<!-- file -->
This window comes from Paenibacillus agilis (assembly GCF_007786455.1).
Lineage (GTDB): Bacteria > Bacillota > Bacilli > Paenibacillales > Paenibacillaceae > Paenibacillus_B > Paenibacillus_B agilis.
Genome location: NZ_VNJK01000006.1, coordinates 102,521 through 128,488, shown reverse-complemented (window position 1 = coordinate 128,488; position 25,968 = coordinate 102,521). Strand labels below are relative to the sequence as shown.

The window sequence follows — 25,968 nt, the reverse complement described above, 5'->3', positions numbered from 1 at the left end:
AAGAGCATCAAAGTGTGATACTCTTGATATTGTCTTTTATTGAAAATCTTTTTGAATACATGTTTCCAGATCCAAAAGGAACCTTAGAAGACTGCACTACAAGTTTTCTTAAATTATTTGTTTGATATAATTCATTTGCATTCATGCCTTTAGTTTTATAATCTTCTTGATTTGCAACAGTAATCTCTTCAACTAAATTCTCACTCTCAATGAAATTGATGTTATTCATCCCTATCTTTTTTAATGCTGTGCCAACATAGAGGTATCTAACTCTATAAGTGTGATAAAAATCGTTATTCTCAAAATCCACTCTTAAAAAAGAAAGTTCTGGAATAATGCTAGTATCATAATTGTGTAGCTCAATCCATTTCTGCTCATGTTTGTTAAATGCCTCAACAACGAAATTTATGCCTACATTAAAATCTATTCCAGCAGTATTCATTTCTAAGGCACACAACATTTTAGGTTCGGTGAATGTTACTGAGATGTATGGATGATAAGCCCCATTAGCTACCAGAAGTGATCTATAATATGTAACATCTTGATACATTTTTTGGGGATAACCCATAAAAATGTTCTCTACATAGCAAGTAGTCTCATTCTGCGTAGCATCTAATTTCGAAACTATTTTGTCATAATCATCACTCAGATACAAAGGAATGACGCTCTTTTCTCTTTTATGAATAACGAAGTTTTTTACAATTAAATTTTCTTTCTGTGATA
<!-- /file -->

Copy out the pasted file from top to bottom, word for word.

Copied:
This window comes from Paenibacillus agilis (assembly GCF_007786455.1).
Lineage (GTDB): Bacteria > Bacillota > Bacilli > Paenibacillales > Paenibacillaceae > Paenibacillus_B > Paenibacillus_B agilis.
Genome location: NZ_VNJK01000006.1, coordinates 102,521 through 128,488, shown reverse-complemented (window position 1 = coordinate 128,488; position 25,968 = coordinate 102,521). Strand labels below are relative to the sequence as shown.

The window sequence follows — 25,968 nt, the reverse complement described above, 5'->3', positions numbered from 1 at the left end:
AAGAGCATCAAAGTGTGATACTCTTGATATTGTCTTTTATTGAAAATCTTTTTGAATACATGTTTCCAGATCCAAAAGGAACCTTAGAAGACTGCACTACAAGTTTTCTTAAATTATTTGTTTGATATAATTCATTTGCATTCATGCCTTTAGTTTTATAATCTTCTTGATTTGCAACAGTAATCTCTTCAACTAAATTCTCACTCTCAATGAAATTGATGTTATTCATCCCTATCTTTTTTAATGCTGTGCCAACATAGAGGTATCTAACTCTATAAGTGTGATAAAAATCGTTATTCTCAAAATCCACTCTTAAAAAAGAAAGTTCTGGAATAATGCTAGTATCATAATTGTGTAGCTCAATCCATTTCTGCTCATGTTTGTTAAATGCCTCAACAACGAAATTTATGCCTACATTAAAATCTATTCCAGCAGTATTCATTTCTAAGGCACACAACATTTTAGGTTCGGTGAATGTTACTGAGATGTATGGATGATAAGCCCCATTAGCTACCAGAAGTGATCTATAATATGTAACATCTTGATACATTTTTTGGGGATAACCCATAAAAATGTTCTCTACATAGCAAGTAGTCTCATTCTGCGTAGCATCTAATTTCGAAACTATTTTGTCATAATCATCACTCAGATACAAAGGAATGACGCTCTTTTCTCTTTTATGAATAACGAAGTTTTTTACAATTAAATTTTCTTTCTGTGATA